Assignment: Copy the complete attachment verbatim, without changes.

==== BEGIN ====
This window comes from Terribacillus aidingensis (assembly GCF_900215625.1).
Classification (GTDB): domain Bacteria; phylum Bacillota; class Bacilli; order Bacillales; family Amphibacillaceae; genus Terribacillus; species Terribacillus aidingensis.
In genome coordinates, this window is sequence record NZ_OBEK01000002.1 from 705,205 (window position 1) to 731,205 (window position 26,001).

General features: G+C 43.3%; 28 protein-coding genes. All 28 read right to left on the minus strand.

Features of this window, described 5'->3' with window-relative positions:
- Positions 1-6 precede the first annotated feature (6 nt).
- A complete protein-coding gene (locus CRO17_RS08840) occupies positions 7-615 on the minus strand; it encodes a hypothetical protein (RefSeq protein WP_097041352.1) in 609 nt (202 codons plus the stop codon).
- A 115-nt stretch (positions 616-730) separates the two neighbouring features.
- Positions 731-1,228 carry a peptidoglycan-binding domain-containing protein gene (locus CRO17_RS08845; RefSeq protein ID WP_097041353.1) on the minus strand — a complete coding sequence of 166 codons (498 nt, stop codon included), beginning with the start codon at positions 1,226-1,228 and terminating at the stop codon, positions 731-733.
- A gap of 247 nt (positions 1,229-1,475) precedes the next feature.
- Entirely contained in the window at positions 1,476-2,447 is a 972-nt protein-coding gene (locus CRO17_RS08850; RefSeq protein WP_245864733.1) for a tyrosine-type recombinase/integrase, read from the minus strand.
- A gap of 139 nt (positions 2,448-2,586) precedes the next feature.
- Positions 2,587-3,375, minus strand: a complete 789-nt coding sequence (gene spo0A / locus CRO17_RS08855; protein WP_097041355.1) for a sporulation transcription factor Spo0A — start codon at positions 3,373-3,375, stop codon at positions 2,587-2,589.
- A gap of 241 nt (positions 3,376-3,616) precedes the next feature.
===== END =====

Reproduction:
This window comes from Terribacillus aidingensis (assembly GCF_900215625.1).
Classification (GTDB): domain Bacteria; phylum Bacillota; class Bacilli; order Bacillales; family Amphibacillaceae; genus Terribacillus; species Terribacillus aidingensis.
In genome coordinates, this window is sequence record NZ_OBEK01000002.1 from 705,205 (window position 1) to 731,205 (window position 26,001).

General features: G+C 43.3%; 28 protein-coding genes. All 28 read right to left on the minus strand.

Features of this window, described 5'->3' with window-relative positions:
- Positions 1-6 precede the first annotated feature (6 nt).
- A complete protein-coding gene (locus CRO17_RS08840) occupies positions 7-615 on the minus strand; it encodes a hypothetical protein (RefSeq protein WP_097041352.1) in 609 nt (202 codons plus the stop codon).
- A 115-nt stretch (positions 616-730) separates the two neighbouring features.
- Positions 731-1,228 carry a peptidoglycan-binding domain-containing protein gene (locus CRO17_RS08845; RefSeq protein ID WP_097041353.1) on the minus strand — a complete coding sequence of 166 codons (498 nt, stop codon included), beginning with the start codon at positions 1,226-1,228 and terminating at the stop codon, positions 731-733.
- A gap of 247 nt (positions 1,229-1,475) precedes the next feature.
- Entirely contained in the window at positions 1,476-2,447 is a 972-nt protein-coding gene (locus CRO17_RS08850; RefSeq protein WP_245864733.1) for a tyrosine-type recombinase/integrase, read from the minus strand.
- A gap of 139 nt (positions 2,448-2,586) precedes the next feature.
- Positions 2,587-3,375, minus strand: a complete 789-nt coding sequence (gene spo0A / locus CRO17_RS08855; protein WP_097041355.1) for a sporulation transcription factor Spo0A — start codon at positions 3,373-3,375, stop codon at positions 2,587-2,589.
- A gap of 241 nt (positions 3,376-3,616) precedes the next feature.